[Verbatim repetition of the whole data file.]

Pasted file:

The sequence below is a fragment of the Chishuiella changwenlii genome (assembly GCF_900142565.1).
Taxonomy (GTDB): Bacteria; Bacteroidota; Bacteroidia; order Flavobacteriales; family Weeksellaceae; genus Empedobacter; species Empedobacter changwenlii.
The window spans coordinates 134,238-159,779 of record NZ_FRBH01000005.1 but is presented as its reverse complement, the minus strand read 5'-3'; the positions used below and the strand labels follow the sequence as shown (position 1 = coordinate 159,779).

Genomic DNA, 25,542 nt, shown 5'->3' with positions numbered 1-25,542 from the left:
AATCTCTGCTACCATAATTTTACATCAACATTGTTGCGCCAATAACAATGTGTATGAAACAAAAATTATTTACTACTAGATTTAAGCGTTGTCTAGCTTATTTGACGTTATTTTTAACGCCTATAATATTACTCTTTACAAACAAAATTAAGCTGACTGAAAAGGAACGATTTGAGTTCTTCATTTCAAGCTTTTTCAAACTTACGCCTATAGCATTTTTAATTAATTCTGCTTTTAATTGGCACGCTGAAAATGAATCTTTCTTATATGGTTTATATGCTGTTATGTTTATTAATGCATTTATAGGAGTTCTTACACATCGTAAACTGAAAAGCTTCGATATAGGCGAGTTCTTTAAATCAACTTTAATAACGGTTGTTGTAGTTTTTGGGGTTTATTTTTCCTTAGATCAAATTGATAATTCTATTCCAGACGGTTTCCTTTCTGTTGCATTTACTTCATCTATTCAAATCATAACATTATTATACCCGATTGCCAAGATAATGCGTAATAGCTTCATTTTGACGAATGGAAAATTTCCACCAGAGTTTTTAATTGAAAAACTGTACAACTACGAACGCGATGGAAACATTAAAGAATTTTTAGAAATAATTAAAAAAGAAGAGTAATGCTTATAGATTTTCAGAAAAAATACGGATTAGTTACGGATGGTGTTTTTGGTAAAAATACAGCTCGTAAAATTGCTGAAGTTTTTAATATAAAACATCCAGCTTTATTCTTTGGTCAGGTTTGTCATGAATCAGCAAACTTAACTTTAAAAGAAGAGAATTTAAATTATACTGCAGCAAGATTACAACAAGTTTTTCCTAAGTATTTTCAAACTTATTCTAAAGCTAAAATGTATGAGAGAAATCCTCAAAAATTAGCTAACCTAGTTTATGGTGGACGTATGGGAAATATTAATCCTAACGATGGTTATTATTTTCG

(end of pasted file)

The sequence below is a fragment of the Chishuiella changwenlii genome (assembly GCF_900142565.1).
Taxonomy (GTDB): Bacteria; Bacteroidota; Bacteroidia; order Flavobacteriales; family Weeksellaceae; genus Empedobacter; species Empedobacter changwenlii.
The window spans coordinates 134,238-159,779 of record NZ_FRBH01000005.1 but is presented as its reverse complement, the minus strand read 5'-3'; the positions used below and the strand labels follow the sequence as shown (position 1 = coordinate 159,779).

Genomic DNA, 25,542 nt, shown 5'->3' with positions numbered 1-25,542 from the left:
AATCTCTGCTACCATAATTTTACATCAACATTGTTGCGCCAATAACAATGTGTATGAAACAAAAATTATTTACTACTAGATTTAAGCGTTGTCTAGCTTATTTGACGTTATTTTTAACGCCTATAATATTACTCTTTACAAACAAAATTAAGCTGACTGAAAAGGAACGATTTGAGTTCTTCATTTCAAGCTTTTTCAAACTTACGCCTATAGCATTTTTAATTAATTCTGCTTTTAATTGGCACGCTGAAAATGAATCTTTCTTATATGGTTTATATGCTGTTATGTTTATTAATGCATTTATAGGAGTTCTTACACATCGTAAACTGAAAAGCTTCGATATAGGCGAGTTCTTTAAATCAACTTTAATAACGGTTGTTGTAGTTTTTGGGGTTTATTTTTCCTTAGATCAAATTGATAATTCTATTCCAGACGGTTTCCTTTCTGTTGCATTTACTTCATCTATTCAAATCATAACATTATTATACCCGATTGCCAAGATAATGCGTAATAGCTTCATTTTGACGAATGGAAAATTTCCACCAGAGTTTTTAATTGAAAAACTGTACAACTACGAACGCGATGGAAACATTAAAGAATTTTTAGAAATAATTAAAAAAGAAGAGTAATGCTTATAGATTTTCAGAAAAAATACGGATTAGTTACGGATGGTGTTTTTGGTAAAAATACAGCTCGTAAAATTGCTGAAGTTTTTAATATAAAACATCCAGCTTTATTCTTTGGTCAGGTTTGTCATGAATCAGCAAACTTAACTTTAAAAGAAGAGAATTTAAATTATACTGCAGCAAGATTACAACAAGTTTTTCCTAAGTATTTTCAAACTTATTCTAAAGCTAAAATGTATGAGAGAAATCCTCAAAAATTAGCTAACCTAGTTTATGGTGGACGTATGGGAAATATTAATCCTAACGATGGTTATTATTTTCG